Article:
This project will
Better link these two related attractions
Add value for visitors with new features
Improve road safety in the area
The new entry precinct on Brymer Road in north Hamilton will connect the two sites and provide facilities for visitors to either destination and the local community.
Hamilton Zoo is a well-loved community asset and plays an important role in connecting people with nature and conservation activities, and providing fun experiences that inform and educate visitors. Hosting more than 600 exotic and native species, the Zoo participates in breeding programmes for endangered animals, and ongoing conservation and research projects.
Waiwhakareke Natural Heritage Park is a unique ecological restoration project situated in a largely urban setting, with the long-term aim of reconstructing the forest, wetland, and lake ecosystems present in pre-European times.
The project will deliver:
The welfare of our animal whaanau is always our top priority. We will work closely with contractors through all stages of the project to maintain the wellbeing of our animals and minimise the impacts of construction.
We’re creating a visitor-friendly conservation precinct to connect these two key visitor attractions, and better open up Waiwhakareke. Improved connections between the sites, appealing buildings, interactive spaces, and transport access and safety improvements will make these destinations even more attractive to visitors.
2021-2022Stages 1a and 1b include a new entry building for Hamilton Zoo, connections between the Zoo and Waiwhakareke, a public-facing café, and toilets.
Mid-2022Stage 2 will deliver safe access for pedestrians and all modes of transport, improved bus facilities and an upgraded Baverstock Road to just north of the Zoo.
TBCStage 3 will develop a new education and function centre. The timing of stage 3 will be set through our long-term planning process.
The Hamilton Zoo master plan includes development of a shared entry precinct with Waiwhakareke Natural Heritage Park to better link these two destinations. The former Zoo entry building was due for renewal, so the decision to begin construction of the shared entry precinct was made. Waiwhakareke Natural Heritage Park, which opened to the public in November 2019, did not have any facilities, so this project provides shared facilities such as parking, public toilets and access to a café.
Brymer Road is currently a rural road. As it is part of the shared entry precinct, we want to make it safer for all visitors and the community as Hamilton Zoo and Waiwhakareke grow in popularity. Works include pedestrian and bike facilities and a reduced speed zone of 30kph between Bagust Road and the Zoo/Waiwhakareke entry precinct. This project is staged, and the first stage (Baverstock Road to north of the Zoo) started in 2021. Stage 2 is planned for year seven of the 2021-31 Long-Term Plan (2027/28).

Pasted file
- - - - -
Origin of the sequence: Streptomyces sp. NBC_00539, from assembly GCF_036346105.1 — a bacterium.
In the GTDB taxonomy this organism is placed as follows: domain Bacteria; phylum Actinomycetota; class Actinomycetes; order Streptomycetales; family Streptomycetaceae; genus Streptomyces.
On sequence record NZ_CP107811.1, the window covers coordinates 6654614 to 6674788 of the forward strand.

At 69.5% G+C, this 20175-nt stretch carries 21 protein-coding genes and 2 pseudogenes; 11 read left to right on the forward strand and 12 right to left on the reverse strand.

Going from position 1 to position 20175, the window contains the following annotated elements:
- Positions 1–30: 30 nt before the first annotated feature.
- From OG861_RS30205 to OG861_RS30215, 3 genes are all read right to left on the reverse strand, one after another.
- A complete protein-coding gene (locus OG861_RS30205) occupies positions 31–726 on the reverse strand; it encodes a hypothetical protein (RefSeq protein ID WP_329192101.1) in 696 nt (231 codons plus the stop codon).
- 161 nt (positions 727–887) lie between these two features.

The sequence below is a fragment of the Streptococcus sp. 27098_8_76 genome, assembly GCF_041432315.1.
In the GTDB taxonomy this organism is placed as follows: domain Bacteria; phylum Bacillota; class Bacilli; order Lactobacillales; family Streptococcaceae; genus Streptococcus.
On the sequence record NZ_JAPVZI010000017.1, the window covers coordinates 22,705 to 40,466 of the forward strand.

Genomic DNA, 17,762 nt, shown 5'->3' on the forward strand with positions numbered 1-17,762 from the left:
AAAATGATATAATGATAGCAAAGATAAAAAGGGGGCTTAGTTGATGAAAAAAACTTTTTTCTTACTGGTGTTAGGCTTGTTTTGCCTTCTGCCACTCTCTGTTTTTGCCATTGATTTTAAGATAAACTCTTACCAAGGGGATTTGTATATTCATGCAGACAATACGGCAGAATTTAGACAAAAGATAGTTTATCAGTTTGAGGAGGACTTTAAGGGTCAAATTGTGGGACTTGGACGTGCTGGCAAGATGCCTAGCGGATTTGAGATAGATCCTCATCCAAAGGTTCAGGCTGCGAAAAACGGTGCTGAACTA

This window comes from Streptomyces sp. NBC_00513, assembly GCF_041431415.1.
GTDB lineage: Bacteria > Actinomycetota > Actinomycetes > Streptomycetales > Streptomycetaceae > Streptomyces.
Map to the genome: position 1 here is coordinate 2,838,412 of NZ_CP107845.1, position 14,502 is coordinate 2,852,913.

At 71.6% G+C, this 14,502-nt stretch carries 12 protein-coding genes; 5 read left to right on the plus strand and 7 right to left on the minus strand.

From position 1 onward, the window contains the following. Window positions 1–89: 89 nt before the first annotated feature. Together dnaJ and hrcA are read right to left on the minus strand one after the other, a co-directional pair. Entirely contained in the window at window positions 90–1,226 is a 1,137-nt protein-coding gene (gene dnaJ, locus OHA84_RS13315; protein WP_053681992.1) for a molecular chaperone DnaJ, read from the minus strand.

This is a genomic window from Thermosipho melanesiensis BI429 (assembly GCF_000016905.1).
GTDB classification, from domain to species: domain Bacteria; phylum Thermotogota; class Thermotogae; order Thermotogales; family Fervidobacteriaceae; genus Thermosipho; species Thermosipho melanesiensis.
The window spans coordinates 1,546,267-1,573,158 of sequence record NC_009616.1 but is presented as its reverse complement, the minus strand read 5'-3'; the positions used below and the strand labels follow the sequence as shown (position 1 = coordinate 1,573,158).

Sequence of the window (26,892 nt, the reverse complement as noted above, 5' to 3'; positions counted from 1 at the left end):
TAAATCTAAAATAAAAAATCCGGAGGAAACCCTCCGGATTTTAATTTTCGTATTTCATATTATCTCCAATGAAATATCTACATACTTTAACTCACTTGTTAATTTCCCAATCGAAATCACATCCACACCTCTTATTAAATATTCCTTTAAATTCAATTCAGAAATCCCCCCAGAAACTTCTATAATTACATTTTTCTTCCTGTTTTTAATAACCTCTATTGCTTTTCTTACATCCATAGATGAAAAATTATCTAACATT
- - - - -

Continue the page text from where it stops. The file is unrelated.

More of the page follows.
The project to create a shared entry precinct started in February 2021. It is expected to take 18 months to complete the full project. As areas are completed, they will be opened to the public.
The Hamilton Zoo playground has been replaced alongside this project and is now open. It features a sensory dome, the first of its kind in New Zealand, which includes different ways for children of all sizes and abilities to play. It promotes physical, social, and cognitive development and stimulates all of the senses.
We will do all we can to keep disruption to a minimum. Some parts of Brymer Road will be under traffic management at different points of the project. We may need to change the way visitors access the zoo entrance building and bus drop-off, and parking will be relocated during the project.
There will be reduced parking capacity in the existing Zoo car park. However temporary parking will be available behind the Hamilton Astronomical Society building beside the zoo.
The new cafe ‘Everyday Eatery’ is now open at Hamilton Zoo and is accessible to the public as well as zoo visitors.
We take our responsibilities as kaitiaki to the Zoo's animals very seriously. Zoo staff will monitor the health and behaviour of our animals closely to make sure they remain calm and happy.
The road may have to be closed at certain points with detours in place and there will be traffic management during the upgrade. Once the work is completed, a permanent 30kph speed limit will be in place within the Zoo boundaries. Motorists who use Brymer Road regularly may want to reconsider their route.
Funding for Stages 1 and 2 is through the 2018-28 Long-Term Plan. Funding for Stage 3 is through the 2021-2031 Long-Term Plan.
Last updated 6 July 2022